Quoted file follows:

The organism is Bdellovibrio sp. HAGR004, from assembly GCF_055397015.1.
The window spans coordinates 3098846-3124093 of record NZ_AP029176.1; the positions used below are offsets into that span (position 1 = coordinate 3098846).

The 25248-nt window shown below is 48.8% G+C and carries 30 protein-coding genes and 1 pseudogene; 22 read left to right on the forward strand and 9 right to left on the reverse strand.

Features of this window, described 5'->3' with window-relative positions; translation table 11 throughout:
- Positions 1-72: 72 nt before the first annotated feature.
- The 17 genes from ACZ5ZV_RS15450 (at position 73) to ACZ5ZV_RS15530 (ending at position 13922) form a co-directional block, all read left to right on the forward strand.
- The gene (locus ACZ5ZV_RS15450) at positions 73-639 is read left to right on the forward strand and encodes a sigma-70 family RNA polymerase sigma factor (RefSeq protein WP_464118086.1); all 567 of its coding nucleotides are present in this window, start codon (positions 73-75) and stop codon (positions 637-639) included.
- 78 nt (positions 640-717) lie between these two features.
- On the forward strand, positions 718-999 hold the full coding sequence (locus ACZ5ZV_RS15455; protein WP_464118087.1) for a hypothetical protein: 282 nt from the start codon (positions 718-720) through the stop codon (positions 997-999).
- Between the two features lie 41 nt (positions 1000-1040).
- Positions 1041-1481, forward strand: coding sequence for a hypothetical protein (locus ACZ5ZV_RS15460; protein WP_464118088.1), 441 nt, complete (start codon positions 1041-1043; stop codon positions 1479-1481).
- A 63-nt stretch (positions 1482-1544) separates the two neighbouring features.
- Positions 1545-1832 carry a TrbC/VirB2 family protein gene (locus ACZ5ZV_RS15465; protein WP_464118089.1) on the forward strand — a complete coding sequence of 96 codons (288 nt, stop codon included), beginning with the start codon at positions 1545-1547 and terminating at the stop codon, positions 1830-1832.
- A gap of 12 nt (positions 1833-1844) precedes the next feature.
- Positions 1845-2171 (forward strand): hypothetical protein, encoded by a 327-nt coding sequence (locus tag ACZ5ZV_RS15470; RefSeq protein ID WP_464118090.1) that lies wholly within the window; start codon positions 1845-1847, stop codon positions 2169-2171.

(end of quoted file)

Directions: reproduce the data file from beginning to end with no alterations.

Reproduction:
The organism is Bdellovibrio sp. HAGR004, from assembly GCF_055397015.1.
The window spans coordinates 3098846-3124093 of record NZ_AP029176.1; the positions used below are offsets into that span (position 1 = coordinate 3098846).

The 25248-nt window shown below is 48.8% G+C and carries 30 protein-coding genes and 1 pseudogene; 22 read left to right on the forward strand and 9 right to left on the reverse strand.

Features of this window, described 5'->3' with window-relative positions; translation table 11 throughout:
- Positions 1-72: 72 nt before the first annotated feature.
- The 17 genes from ACZ5ZV_RS15450 (at position 73) to ACZ5ZV_RS15530 (ending at position 13922) form a co-directional block, all read left to right on the forward strand.
- The gene (locus ACZ5ZV_RS15450) at positions 73-639 is read left to right on the forward strand and encodes a sigma-70 family RNA polymerase sigma factor (RefSeq protein WP_464118086.1); all 567 of its coding nucleotides are present in this window, start codon (positions 73-75) and stop codon (positions 637-639) included.
- 78 nt (positions 640-717) lie between these two features.
- On the forward strand, positions 718-999 hold the full coding sequence (locus ACZ5ZV_RS15455; protein WP_464118087.1) for a hypothetical protein: 282 nt from the start codon (positions 718-720) through the stop codon (positions 997-999).
- Between the two features lie 41 nt (positions 1000-1040).
- Positions 1041-1481, forward strand: coding sequence for a hypothetical protein (locus ACZ5ZV_RS15460; protein WP_464118088.1), 441 nt, complete (start codon positions 1041-1043; stop codon positions 1479-1481).
- A 63-nt stretch (positions 1482-1544) separates the two neighbouring features.
- Positions 1545-1832 carry a TrbC/VirB2 family protein gene (locus ACZ5ZV_RS15465; protein WP_464118089.1) on the forward strand — a complete coding sequence of 96 codons (288 nt, stop codon included), beginning with the start codon at positions 1545-1547 and terminating at the stop codon, positions 1830-1832.
- A gap of 12 nt (positions 1833-1844) precedes the next feature.
- Positions 1845-2171 (forward strand): hypothetical protein, encoded by a 327-nt coding sequence (locus tag ACZ5ZV_RS15470; RefSeq protein ID WP_464118090.1) that lies wholly within the window; start codon positions 1845-1847, stop codon positions 2169-2171.